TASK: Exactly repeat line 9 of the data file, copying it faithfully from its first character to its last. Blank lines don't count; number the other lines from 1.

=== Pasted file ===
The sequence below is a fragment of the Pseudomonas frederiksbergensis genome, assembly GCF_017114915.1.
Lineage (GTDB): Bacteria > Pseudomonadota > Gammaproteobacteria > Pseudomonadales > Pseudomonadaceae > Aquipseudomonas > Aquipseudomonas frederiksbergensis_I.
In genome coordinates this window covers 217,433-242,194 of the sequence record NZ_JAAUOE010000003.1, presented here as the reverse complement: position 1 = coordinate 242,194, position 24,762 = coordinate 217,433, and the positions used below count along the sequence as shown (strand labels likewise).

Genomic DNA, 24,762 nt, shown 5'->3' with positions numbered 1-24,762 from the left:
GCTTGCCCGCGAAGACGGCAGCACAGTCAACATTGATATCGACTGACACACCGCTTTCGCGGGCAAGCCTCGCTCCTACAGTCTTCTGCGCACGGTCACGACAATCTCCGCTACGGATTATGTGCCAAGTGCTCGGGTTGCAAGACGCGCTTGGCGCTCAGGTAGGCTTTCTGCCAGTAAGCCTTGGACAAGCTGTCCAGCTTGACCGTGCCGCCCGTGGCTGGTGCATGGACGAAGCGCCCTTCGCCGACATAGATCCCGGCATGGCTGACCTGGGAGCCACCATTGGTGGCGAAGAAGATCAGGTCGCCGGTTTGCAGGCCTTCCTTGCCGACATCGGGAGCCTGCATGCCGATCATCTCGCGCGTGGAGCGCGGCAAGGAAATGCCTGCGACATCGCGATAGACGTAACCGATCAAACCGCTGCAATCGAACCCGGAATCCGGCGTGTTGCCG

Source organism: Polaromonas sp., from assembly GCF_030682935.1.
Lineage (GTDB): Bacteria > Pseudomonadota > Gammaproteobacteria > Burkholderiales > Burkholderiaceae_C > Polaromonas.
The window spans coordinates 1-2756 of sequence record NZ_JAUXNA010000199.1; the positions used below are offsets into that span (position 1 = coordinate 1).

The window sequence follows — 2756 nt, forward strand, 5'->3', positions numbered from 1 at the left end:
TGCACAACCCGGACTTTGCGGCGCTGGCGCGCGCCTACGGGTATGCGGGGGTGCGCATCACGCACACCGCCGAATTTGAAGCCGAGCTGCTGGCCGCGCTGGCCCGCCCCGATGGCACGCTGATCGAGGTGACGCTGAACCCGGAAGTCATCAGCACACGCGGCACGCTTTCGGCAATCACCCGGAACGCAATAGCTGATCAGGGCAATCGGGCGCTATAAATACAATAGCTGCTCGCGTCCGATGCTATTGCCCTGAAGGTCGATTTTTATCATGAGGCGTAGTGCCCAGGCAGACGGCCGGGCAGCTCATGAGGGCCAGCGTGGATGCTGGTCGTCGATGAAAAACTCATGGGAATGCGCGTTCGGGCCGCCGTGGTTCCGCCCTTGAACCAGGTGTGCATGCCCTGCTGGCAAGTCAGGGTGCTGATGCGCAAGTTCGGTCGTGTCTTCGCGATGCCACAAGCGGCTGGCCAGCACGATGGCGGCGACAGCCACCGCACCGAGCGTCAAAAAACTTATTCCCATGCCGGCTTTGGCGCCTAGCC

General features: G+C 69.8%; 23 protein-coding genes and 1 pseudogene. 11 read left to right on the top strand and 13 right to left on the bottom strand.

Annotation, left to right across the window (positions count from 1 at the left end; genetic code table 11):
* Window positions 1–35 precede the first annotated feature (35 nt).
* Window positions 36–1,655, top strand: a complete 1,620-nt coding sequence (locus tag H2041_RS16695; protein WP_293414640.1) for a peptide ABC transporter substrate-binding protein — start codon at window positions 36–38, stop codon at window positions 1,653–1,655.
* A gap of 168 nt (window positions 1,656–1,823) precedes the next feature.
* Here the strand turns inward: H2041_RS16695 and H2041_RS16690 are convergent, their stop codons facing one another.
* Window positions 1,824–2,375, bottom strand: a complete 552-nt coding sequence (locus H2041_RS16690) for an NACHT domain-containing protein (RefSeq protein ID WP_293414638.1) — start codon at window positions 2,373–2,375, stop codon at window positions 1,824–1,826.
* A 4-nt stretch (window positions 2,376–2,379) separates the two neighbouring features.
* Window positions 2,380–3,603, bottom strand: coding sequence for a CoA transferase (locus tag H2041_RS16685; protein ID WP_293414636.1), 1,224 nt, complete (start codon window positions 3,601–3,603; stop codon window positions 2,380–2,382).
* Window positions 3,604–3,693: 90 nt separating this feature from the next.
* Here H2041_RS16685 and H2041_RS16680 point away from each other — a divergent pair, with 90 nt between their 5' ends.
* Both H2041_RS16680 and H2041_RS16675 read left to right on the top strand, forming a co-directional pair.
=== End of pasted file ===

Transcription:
The window sequence follows — 2756 nt, forward strand, 5'->3', positions numbered from 1 at the left end: